Travel Patterns of Older Americans with Disabilities
Travel Patterns of Older Americans with Disabilities
There are currently about 35 million adults aged 65 and older in the U.S. and this number is projected to double by 2030 (U.S. Census Bureau). Medical and health impairments associated with this population raise concern about the impaired person’s ability to drive and remain mobile. This report uses data from the Bureau of Transportation Statistics Transportation Availability and Use Survey (2002) to examine travel patterns of older U.S. residents with disabilities and compares these patterns to those of older residents without disabilities as well as to younger people with disabilities. Findings indicate that elderly persons with disabilities remain mobile. There is a heavy reliance on the use of the private motor vehicle (PMV) for both local and long distance travel. Although many of the elderly persons without disabilities are driving, many of the elderly with disabilities are riding as passengers in PMVs.
KEYWORDS: aged drivers, handicapped drivers, travel patterns, statistical analysis, travel surveys, aged, older Americans
Currently, there are about 35 million adults aged 65 and older in the U.S. (about 13 percent of the population) and this number is projected to double by 2030 (U.S. Census Bureau). Accordingly, there will be an increased number of drivers aged 65 and older as well as an increased number of people needing and using the transportation system. In 2001, there were an estimated 27.5 million licensed drivers in the U.S. age 65 and older; 4.7 million more than in 1991 (see Figure 1) (Federal Highway Administration). On a daily basis, adults aged 65 and older make 3.4 trips (U.S. Department of Transportation, Bureau of Transportation Statistics [US DOT, BTS], 2003a). Foley, Guralnik, Brock, and Heimovitz (2002) report that drivers aged 70 to74 could expect to drive for another 11 years.
However, as people age, there is an increased likelihood of medical or health impairment. The U.S. Census 2000 shows that almost 42 percent of those aged 65 and older have a disability compared to 19 percent of those aged 16 to 64.1 Specifically, 4.7 million people 65 years and older report a sensory disability, 9.5 million report a physical disability, 3.6 report a mental disability, 3.2 report a self-care disability and 6.8 report a disability that prevents them from going outside the home (a person may report more than one type of disability).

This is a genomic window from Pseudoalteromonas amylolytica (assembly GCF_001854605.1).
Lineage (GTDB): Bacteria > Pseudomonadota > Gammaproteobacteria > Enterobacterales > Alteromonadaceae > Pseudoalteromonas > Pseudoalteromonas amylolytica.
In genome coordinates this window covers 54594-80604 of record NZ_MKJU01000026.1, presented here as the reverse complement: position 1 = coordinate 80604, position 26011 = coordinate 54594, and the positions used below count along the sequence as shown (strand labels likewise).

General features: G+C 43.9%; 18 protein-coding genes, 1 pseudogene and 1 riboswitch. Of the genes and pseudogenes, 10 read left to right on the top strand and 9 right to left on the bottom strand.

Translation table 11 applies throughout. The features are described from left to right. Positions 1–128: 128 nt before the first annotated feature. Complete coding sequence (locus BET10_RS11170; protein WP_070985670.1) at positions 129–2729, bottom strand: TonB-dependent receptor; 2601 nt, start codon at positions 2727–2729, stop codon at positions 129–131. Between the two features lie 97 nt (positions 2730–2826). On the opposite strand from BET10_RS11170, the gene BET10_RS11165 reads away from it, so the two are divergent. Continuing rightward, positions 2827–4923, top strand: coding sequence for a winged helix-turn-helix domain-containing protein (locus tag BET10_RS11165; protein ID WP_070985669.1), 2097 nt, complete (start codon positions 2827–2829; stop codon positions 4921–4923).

The potential of incurring a disability is a concern because these impairments can affect driving ability (See Wang, Kosinski, Schwartzberg, and Shanklin, 2003 for summary information). For example, age and disease-related changes of the eye and brain may affect visual acuity, visual field, and night vision. Some, such as night vision may be treated medically or behaviorally by avoiding nighttime or low visibility driving. Musculoskeletal disabilities can compromise motor strength and range of motion and in some cases may be countered with rehabilitative therapy, medical treatment, or adaptive automobile devices.
Nevertheless, medical and health impairments associated with aging and disabilities raise concern about the impaired person’s ability to drive and eventually his or her ability to remain mobile. In 2003 the Bureau of Transportation Statistics (US DOT, BTS 2003b) reported that almost 4 percent of persons with disabilities (an estimated 1.9 million) are homebound and their average age was 66 years. This report uses data from the BTS Transportation Availability and Use Survey (2002) to examine travel patterns of older U.S residents with disabilities and compares these patterns to those of older residents without disabilities as well as to younger people with disabilities.
Data Source. The data used in this report are from the Bureau of Transportation Statistics’ Transportation Availability and Use Survey. This survey collected information about transportation use by persons with physical, mental, or emotional disabilities. In order to ensure full access to the interview by all respondents, the extended questionnaire was available by computer-assisted telephone interviewing (CATI), by mail, and by internet. Interviews began on July 12, 2002 and closed on September 29, 2002. Of the 5,019 interviews completed, 2,321 were with disabled people (self identified through the Census 2000, Americans with Disabilities Act (ADA) or special education questions) and 2,698 with nondisabled people. Survey weights were developed to reduce bias introduced by nonresponse cases, unknown residential status, nontelephone households, multiple telephone line households, and subsampling for disability status. Additional information on the weighting and variance estimation procedures is available as part of the survey documentation (US DOT, BTS 2003c).
Definition of Disability. Survey respondents were asked to self-identify disability according to several definitions including the Census 2000 definition (see Table 1), the ADA definition which considers disability as a physical or mental impairment that substantially limits one or more of the major life activities, and a definition that addresses whether a child in the household received “special education services”. In this report, the Census definition is used to define disability status because it allows for comparibility with US Census results.
Age categories. Persons of any age (including children) were eligible to respond to the survey. Proxy interviews with knowledgeable respondents were required for people under the age of 16 years as well as for those who were unable to complete the interviews for themselves due to the severity of their impairments.